Gibson Law - November 2020

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INSIDE THIS ISSUE

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David’s Sausage-Eating, Polka-Dancing Past

Woman Sues Starbucks Over ‘Too Much Ice’ A Presidential Election That Turned Up the Heat

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Cinnamon-Spiced Candied Sweet Potatoes Clear Your Mind in a Different Way

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A Number of Importance

THE 11TH HOUR OF THE 11TH DAY OF THE 11TH MONTH Why Veterans Day and the Number 11 Go Hand in Hand

Veterans Day comes every Nov. 11. It’s a national holiday that recognizes veterans who served in the United States Armed Forces and honors those both living and deceased. Historically, the day marks Armistice Day and the end of the Great War: World War I. But what is the significance of the number 11? The armistice was signed at 5:45 a.m. in France, but it took effect at 11 a.m. that same morning — which happened to be Nov. 11, 1918. The armistice originally lasted 36 days but was extended month after month. This led to the signing of the Treaty of Versailles on June 28, 1919, when peace was officially declared. Later that year, President Woodrow Wilson proclaimed that Nov. 11 would be known as Armistice Day to honor those who fought in the Great War. This lasted until 1954, when President Dwight Eisenhower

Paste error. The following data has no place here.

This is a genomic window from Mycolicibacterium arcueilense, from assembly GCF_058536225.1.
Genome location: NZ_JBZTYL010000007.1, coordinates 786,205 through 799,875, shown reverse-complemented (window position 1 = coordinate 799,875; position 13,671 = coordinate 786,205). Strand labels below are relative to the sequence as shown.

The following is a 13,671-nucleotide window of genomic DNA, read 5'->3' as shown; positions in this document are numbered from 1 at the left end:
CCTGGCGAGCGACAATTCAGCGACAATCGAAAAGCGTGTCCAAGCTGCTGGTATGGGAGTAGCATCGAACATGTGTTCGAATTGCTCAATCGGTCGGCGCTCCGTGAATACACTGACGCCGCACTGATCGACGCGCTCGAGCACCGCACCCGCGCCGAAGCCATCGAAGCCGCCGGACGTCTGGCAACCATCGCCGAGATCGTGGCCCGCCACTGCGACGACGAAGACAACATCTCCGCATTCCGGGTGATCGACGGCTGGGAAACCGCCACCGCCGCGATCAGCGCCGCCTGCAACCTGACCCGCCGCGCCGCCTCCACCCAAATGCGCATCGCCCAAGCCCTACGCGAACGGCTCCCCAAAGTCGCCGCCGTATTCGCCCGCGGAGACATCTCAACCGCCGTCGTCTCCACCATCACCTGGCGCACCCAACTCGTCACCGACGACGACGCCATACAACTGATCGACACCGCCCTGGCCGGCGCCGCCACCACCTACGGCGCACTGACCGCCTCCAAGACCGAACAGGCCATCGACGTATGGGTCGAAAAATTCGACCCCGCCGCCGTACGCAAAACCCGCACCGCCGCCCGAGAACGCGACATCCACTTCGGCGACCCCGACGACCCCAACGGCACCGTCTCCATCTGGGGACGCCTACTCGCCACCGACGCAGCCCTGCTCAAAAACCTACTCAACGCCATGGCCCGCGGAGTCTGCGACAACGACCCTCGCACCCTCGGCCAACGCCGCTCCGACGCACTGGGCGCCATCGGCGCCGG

signed a proclamation turning Armistice Day into Veterans Day.

The change was made in order to recognize all veterans who had honorably served their country. By 1954, the U.S. had fought in more wars — specifically World War II and the Korean War — and hundreds of thousands more Americans had served. Unsurprisingly, there was some political drama surrounding the day. In 1968, Congress made Veterans Day a federal holiday under the Uniform Holiday Bill. The idea was to increase the number of three-day weekends in the year. Veterans Day became a holiday that would fall on the fourth Monday of October, a far cry from Nov. 11. However, in 1978, Veterans Day was restored to its original Nov. 11 date. But why?

The answer is simple. It’s a number that sticks with you. When the clock strikes 11:11, you always take notice. By that same notion, we all remember the 11th hour of the 11th day of the 11th month. Because of this, we’ll never forget the end of the Great War, nor will we forget those who served.

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